The Republican Endgame

The Republican Endgame

The Republican Endgame

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Feb. 14 1998 3:30 AM

The Republican Endgame

Sure, they back Bill on Iraq--but only if he does the impossible.

"We should do everything we can to get this resolved and find a way to have [Saddam Hussein] removed from office one way or another."

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--Senate Majority Leader Trent Lott (R-Miss.)

"I venture, therefore, to propose that a small bell be procured, and attached by a ribbon round the neck of the Cat."

--Aesop's Fables

The Republicans are behaving very responsibly on Iraq. From the start they have made it clear that the scent of scandal wafting through the corridors of the White House will not for a single moment distract them from fulsome support for the commander in chief as he faces down the Butcher of Baghdad. "In matters of international relations, the United States is one nation," said House Speaker Newt Gingrich, as he spurned reporters' questions on l'affaire Lewinsky two weeks ago.

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But Saddam Hussein is not the only leader who should worry about the loyalty of his Republican Guard. For by stipulating that the head of Saddam Hussein is the sole token of success, the GOP has staked out a comfortable position from which to criticize any Clinton administration assault on Iraq. If Clinton restricts the bombing to "surgical" (i.e., relatively low civilian-casualty) strikes and Saddam escapes, as he did in 1991, the Republicans can charge him with timid leadership (unsurprising from a chicken who dodged the draft). And if he commits the ground troops probably needed to eliminate Saddam and lots of American soldiers start dying, they can attack him for recklessness with our boys' lives (unsurprising from a guy who let others die for him in Vietnam).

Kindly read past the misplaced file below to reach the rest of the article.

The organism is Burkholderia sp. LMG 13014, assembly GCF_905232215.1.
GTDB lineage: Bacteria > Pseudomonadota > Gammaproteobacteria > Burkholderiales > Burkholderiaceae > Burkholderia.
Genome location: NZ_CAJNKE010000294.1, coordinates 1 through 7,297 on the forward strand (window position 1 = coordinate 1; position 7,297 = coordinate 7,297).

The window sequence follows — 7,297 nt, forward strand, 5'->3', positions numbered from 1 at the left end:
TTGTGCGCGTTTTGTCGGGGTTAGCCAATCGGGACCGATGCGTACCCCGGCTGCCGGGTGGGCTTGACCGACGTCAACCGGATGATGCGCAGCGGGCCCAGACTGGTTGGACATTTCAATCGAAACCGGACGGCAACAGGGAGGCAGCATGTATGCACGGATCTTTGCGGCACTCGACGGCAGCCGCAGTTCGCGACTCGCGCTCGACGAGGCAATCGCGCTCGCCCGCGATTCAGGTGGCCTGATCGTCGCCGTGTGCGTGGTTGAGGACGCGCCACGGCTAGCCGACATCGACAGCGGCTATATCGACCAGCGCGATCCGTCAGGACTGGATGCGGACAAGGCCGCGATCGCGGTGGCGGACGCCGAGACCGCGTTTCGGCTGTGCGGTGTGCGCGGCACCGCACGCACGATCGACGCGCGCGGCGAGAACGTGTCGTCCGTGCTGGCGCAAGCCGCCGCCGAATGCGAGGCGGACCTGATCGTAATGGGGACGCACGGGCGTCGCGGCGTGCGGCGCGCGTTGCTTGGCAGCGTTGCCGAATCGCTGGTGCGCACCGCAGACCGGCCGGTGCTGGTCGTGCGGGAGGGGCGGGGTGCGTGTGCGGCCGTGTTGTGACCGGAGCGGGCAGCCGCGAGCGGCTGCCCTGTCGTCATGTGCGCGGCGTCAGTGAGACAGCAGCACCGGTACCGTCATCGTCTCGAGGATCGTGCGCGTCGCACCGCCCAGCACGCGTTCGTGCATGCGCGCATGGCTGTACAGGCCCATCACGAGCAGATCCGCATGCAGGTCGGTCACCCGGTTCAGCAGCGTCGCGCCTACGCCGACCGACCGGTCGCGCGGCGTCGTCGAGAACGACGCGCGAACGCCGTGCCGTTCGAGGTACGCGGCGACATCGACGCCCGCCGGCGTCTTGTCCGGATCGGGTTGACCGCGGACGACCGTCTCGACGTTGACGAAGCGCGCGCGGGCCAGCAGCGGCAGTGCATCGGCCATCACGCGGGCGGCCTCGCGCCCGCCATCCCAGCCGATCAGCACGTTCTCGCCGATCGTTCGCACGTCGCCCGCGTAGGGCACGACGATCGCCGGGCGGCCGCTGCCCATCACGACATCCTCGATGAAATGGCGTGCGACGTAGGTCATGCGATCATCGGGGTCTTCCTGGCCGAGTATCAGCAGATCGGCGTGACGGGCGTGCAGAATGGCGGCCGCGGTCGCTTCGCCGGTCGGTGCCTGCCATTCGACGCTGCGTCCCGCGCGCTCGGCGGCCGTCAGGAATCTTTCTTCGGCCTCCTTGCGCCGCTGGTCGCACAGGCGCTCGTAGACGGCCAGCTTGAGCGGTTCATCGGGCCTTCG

Of course, the Republicans hasten to make it clear that they don't actually advocate murdering Saddam. Heaven forfend. Why, that would violate a presidential order dating back to President Gerald Ford, a well-known Republican. And they certainly wouldn't want to be responsible for putting U.S. ground troops into bloody combat with Saddam's household guard. That could make for really lousy television. Having echoed the recommendations of 18 leading foreign-policy experts who called for Saddam's ouster, Republican leaders beat a rhetorical retreat at the end of last week. He still wouldn't settle for a "halfway deal," clarified Lott, but "I'm willing to support the president and America in doing what has to be done, whatever that is."

Well, whatever is that? Writing in the "Outlook" section of the Washington Post last Sunday, leading Republican hawk Richard Perle tried to explain. "The United States," he wrote, "should encourage, recognize, help finance, arm and protect with air power a new provisional government broadly representative of all the people of Iraq." That's a happy thought. I wonder if anyone has talked it over with Saddam? In the New Republic, Eliot A. Cohen counsels making "ousting Saddam a top priority," and pursuing that objective with airstrikes that "number in the thousands, not hundreds" and lasting over "weeks, not days." I wonder what the pope would say about that.

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S ure, Clinton might get lucky. Saddam is not, after all, immortal. And the administration has made clear that it's not above bombing a palace or two no matter who's inside. And this time, it says, its weapons really are "smart." The U.S. military also plans to target the Iraqi Republican Guards' favorite toys--artillery weapons, tanks, and other heavy weapons--as well as their hardened bunkers and munitions factories, hoping that Saddam's "elite" troops will finally decide the price of propping up the dictator has become too high. George Bush was not a lucky man. Bill Clinton, despite his self-inflicted wounds, surely is.

More likely, though, the limited warfare proposed by the administration will come to a less than fully satisfying conclusion. Saddam obviously cares nothing for the suffering of his people, except to display their torn bodies on television as evidence of American evil. The chemical and biological weapons that are supposedly the main concern of U.S. and U.N. inspectors are easily moved and hidden. Even our noble Saudi allies aren't willing to lend us their air bases. Saddam could emerge strengthened (and America tarnished) in the eyes of the Arab world.

How much better, then--so much cleaner and more satisfying--is the Republican solution. Let's just get rid of Saddam. Makes you wonder why no one thought of it before. Perhaps they didn't, because they had in mind the conclusion of Aesop's famous fable--the one about the mice who decided to protect themselves from their "sly and treacherous" enemy, the cat, by tying a bell around its neck.

"This proposal," wrote the fabulist, "met with general applause, until an old mouse got up and said: 'That is all very well, but who is to bell the Cat?' The mice looked at one another and nobody spoke. Then the old mouse said: 'It is easy to propose impossible remedies.' "